(from left) The new and old Frost towers in downtown San Antonio.
(from left) The new and old Frost towers in downtown San Antonio. Credit: Scott Ball / Rivard Report

After purchasing the Frost Bank tower for $52 million in 2016, the City of San Antonio on Thursday committed $59.5 million to renovate its staff’s new home, bringing the total project cost to an estimated $127 million.

Other expenses, including those associated with electrical upgrades, fiber optics, and other IT needs, make up the $15.5 million balance of the total project cost, said Mike Frisbie, director of the City’s Transportation and Capital Improvements department.

Councilman Clayton Perry (D10) cast the lone vote against the contract.

The “old” tower, which the City purchased from Frost Bank, will accommodate about 1,400 staffers from 24 departments. City employees will begin a phased-in move in 2020 and should all be relocated by spring 2021, according to City estimates.

Now scattered across San Antonio’s urban core, City staff will consolidate into the 22-story tower originally built in 1975 as Frost’s headquarters. The bank’s new digs across Houston Street, a 23-story glass tower, are slated for completion next summer. Once Frost employees move out of the old building and into all but the ground and top eight floors of the first new office high-rise in San Antonio in more than 25 years, the City will begin renovations.

Officials had anticipated the deal would save about $1.2 million over 30 years because the City would no longer have to lease other buildings and would generate revenue from leasing some office space in the old tower and parking garages. But the recent uptick in local development, Frisbie said, has led to double-digit inflation over the last few years.

“We did not anticipate that in 2014” when staff was calculating the price of the project, he said.

As a result, staff now estimates the City will break even on the project and move. A new building would have cost the City about $220 million.

Perry said the project should have been part of the 2017 bond process so as to let voters decide.

Assistant City Manager Lori Houston, who was director of the Center City Development and Operations Department at the time the agreement was reached, said the unsolicited proposal from Weston Urban in 2014 came with a deadline.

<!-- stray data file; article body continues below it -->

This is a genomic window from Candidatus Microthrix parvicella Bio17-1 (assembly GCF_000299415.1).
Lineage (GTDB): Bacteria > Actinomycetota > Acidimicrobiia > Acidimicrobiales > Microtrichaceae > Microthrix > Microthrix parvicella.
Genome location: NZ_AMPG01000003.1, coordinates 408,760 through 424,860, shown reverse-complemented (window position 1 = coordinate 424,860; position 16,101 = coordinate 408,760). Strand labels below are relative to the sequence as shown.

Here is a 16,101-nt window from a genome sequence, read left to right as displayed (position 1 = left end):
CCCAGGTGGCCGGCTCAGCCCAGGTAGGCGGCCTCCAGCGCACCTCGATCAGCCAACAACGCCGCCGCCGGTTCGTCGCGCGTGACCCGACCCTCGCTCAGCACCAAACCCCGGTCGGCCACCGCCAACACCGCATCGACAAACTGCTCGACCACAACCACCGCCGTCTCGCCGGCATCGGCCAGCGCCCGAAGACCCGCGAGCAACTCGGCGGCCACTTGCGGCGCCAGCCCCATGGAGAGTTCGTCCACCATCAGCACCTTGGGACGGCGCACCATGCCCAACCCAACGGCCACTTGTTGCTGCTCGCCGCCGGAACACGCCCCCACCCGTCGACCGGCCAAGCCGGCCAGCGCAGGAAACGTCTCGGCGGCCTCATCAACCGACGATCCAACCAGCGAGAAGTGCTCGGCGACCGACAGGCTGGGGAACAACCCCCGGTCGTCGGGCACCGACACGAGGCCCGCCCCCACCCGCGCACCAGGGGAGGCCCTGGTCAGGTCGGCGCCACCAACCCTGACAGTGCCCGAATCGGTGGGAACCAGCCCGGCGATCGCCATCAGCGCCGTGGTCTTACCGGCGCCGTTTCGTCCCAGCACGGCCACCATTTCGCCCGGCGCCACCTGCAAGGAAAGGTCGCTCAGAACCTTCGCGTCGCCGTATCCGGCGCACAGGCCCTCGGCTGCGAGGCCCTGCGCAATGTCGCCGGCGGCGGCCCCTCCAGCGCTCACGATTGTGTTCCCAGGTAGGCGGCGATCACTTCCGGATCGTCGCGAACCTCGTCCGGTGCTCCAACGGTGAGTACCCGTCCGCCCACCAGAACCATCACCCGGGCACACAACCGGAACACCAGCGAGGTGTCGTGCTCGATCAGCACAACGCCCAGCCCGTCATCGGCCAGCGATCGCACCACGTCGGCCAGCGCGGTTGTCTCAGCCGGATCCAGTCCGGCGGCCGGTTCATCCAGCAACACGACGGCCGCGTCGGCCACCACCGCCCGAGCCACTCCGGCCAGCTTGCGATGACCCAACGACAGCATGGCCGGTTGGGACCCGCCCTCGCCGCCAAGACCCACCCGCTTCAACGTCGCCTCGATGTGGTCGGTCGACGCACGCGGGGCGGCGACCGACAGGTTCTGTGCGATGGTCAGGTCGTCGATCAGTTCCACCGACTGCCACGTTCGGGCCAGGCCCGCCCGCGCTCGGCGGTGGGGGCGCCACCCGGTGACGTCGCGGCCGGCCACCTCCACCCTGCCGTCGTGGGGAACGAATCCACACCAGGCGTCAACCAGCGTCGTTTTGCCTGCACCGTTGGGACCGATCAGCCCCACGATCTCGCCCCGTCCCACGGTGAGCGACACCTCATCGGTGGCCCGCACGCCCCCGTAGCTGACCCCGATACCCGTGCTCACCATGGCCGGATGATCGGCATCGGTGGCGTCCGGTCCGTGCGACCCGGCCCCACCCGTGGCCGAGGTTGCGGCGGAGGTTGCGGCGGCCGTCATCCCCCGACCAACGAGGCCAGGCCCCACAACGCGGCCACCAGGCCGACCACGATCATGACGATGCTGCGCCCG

Weston Urban proposed the idea to Council and then-Mayor Julián Castro in June 2014; it was approved one year later.

As part of the public-private partnership with the City and Frost Bank, Weston Urban, which was co-founded by Graham Weston and is building the new Frost Tower with Dallas-based partner KDC, will construct at least 265 housing units on properties it acquired from the City.

By approximately 2023, Weston Urban will construct 65 housing units in the Municipal Plaza building above City Council chambers and offices at 114 W. Commerce St., according to Weston Urban President and CEO Randy Smith. Plans for the vacant San Fernando Gym at 319 W. Travis St. (also known as 300 North Santa Rosa) and a parking lot at 403 N. Flores St. are still being developed.

The new, proposed Frost Tower at night. Rendering by Pelli Clarke Pelli courtesy of Weston Urban.
This rendering shows the “old and new” Frost towers at night. Credit: Rendering by Pelli Clarke Pelli / Courtesy of Weston Urban

It’s too early to tell if those housing units will be for rent or sale, Smith said, because “we can’t anticipate what the market will be like then.”

However, “any housing that we do will have appropriate mixed use” such as office or retail, he said.

On Thursday, Council also approved the Mayor’s Housing Police Task Force’s policy framework aimed at addressing affordable housing issues in San Antonio, but the 2015 agreement with Weston Urban does not include requirements for affordable housing.

“I think we’ve always been interested in [affordable housing],” Smith said, “but there’s a million and one definitions of what affordable means.

“The concept for me has always been embodied by diversity of housing stock,” such as affordable, workforce, and market rate options, he said. “We know to be vibrant, [downtown] has to offer a diversity of pricing points across a diversity of products. I can’t imagine that across all of the acreage that we’ve been able to piece together that our holdings don’t represent a microcosm of all that.”

The new Frost tower is located on the banks of the $175 million San Pedro Creek Improvements Project, and the building’s base will have an entrance to the linear park.

Iris Dimmick

Iris Dimmick

Senior reporter Iris Dimmick covers City Hall, politics, development, and more. Contact her at iris@sareport.org